This article addresses whether the Constitution protects a sitting President from indictment. The text of the Constitution is not clear on this question as it might be, but it is clear enough. No court has ever addressed the question of the President’s amenability to criminal charges, although the courts have considered the related question of whether federal judges can be subjected to criminal charges. Those courts have answered that judges and other officials are subject to criminal prosecution while in office. Congress has implicitly approved this conclusion in its passage of the Ethics in Government Act with its provision for an Independent Counsel. Unfortunately, Congress and the courts are wrong: the President—and federal judges and other public officials—is not subject to criminal prosecution until first having been impeached by the House of Representatives and convicted by the Senate. Impeachment is the first remedy for the criminal acts of a sitting President.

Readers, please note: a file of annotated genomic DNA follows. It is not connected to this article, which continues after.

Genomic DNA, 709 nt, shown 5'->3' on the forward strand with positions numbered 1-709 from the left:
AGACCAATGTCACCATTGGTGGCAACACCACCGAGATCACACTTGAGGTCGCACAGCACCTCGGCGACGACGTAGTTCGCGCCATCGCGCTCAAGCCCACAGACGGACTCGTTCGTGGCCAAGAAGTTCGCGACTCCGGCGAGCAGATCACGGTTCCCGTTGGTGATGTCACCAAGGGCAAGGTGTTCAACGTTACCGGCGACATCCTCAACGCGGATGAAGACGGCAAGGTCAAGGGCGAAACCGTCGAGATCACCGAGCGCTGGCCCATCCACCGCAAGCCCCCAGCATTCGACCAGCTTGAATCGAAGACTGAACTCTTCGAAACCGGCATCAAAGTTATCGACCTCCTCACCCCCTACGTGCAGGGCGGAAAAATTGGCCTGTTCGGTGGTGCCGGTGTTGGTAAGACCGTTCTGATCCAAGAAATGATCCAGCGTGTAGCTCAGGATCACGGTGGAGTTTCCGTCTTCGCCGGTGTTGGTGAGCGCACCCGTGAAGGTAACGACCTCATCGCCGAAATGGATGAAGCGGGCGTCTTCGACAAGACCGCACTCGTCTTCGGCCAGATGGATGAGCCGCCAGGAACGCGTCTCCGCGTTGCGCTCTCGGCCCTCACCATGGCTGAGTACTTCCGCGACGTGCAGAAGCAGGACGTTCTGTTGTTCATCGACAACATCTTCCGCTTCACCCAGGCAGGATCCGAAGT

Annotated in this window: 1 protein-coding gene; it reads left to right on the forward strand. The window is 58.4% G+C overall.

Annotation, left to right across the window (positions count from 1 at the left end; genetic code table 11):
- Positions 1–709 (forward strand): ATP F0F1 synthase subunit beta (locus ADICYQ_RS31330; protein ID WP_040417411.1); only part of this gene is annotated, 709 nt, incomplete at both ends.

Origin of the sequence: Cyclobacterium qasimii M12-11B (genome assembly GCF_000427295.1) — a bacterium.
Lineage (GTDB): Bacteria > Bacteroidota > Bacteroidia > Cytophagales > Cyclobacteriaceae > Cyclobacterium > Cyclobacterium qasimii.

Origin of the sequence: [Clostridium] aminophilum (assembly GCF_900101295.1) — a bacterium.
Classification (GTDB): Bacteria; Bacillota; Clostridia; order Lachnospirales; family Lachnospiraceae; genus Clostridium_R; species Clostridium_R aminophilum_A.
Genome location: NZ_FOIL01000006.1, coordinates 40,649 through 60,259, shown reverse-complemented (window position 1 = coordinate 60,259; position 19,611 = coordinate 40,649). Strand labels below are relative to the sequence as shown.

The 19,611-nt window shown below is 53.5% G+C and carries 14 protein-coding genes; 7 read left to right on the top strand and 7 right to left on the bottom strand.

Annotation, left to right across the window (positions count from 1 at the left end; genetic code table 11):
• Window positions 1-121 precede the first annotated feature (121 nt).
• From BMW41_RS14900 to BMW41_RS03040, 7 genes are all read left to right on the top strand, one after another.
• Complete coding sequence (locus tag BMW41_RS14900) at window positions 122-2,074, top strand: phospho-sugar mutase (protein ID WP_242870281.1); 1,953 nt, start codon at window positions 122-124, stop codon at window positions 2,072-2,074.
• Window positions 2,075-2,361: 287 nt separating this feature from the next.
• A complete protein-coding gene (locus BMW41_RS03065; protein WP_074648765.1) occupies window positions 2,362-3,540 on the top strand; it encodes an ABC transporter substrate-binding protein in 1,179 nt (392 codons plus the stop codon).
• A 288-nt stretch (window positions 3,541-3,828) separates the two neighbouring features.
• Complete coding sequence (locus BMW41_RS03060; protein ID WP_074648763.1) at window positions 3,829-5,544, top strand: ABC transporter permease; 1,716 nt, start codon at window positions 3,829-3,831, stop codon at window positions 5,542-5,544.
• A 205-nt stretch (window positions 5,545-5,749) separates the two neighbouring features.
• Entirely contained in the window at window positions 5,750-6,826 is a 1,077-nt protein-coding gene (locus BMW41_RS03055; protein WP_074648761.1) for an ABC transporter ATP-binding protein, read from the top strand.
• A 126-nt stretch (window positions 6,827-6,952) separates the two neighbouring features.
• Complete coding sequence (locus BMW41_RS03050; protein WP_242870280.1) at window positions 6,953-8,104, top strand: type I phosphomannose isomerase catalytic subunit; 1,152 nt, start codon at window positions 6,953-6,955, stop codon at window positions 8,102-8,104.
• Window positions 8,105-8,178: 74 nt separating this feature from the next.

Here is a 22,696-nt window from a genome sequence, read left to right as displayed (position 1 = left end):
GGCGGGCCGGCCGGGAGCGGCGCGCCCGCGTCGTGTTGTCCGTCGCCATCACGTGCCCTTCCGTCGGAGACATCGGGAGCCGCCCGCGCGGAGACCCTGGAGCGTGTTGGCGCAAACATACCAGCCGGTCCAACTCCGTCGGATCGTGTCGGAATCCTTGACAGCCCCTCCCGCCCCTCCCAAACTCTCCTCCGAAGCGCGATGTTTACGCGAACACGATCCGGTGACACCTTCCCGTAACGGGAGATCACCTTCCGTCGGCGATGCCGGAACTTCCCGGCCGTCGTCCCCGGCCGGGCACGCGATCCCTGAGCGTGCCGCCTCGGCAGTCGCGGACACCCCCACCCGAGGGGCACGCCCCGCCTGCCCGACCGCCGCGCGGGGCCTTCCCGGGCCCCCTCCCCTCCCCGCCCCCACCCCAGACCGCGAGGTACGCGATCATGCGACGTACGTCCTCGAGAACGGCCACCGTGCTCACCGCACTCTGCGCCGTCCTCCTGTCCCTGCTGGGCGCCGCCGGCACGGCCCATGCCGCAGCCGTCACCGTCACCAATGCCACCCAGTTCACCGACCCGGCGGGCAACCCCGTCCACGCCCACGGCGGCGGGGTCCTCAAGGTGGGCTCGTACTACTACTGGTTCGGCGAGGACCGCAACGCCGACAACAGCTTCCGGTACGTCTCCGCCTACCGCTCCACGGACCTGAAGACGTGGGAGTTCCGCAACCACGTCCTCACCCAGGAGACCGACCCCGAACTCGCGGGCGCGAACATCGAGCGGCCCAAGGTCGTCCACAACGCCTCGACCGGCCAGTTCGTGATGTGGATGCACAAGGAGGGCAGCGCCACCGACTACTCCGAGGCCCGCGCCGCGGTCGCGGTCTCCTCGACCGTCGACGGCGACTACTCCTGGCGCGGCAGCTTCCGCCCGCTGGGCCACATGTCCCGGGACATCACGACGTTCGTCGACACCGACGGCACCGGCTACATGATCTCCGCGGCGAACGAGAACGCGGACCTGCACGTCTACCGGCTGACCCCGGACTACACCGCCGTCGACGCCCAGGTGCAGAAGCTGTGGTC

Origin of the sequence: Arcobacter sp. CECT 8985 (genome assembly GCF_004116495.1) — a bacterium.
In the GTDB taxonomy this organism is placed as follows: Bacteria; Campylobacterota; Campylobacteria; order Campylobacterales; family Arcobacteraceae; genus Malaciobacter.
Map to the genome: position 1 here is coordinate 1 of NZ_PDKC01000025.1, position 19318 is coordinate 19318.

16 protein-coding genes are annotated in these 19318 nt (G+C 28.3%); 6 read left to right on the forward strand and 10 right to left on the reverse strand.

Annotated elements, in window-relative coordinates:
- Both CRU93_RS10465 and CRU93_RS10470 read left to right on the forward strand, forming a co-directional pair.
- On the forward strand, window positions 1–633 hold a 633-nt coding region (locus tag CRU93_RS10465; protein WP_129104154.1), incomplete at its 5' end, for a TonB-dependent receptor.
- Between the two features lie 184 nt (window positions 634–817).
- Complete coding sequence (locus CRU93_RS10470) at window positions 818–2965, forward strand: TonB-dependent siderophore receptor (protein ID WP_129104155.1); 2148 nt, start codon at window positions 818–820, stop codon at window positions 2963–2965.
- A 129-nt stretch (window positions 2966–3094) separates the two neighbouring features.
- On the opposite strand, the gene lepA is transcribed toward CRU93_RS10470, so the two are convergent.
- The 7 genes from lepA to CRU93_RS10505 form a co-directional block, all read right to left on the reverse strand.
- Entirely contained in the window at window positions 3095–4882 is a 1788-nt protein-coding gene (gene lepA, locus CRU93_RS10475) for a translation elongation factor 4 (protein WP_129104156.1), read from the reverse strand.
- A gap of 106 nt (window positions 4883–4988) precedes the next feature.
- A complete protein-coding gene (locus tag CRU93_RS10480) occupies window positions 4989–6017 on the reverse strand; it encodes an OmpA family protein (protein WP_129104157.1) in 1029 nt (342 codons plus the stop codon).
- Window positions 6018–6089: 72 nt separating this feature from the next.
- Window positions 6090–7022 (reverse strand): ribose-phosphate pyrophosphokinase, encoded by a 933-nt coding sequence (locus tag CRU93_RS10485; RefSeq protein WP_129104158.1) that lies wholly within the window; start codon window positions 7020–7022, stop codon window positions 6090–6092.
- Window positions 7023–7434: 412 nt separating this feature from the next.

2 NEXUS 53 (1997).
Bybee, Jay S., "Who Executes the Executioner? Impeachment, Indictment and Other Alternatives to Assassination" (1997). Scholarly Works. 357.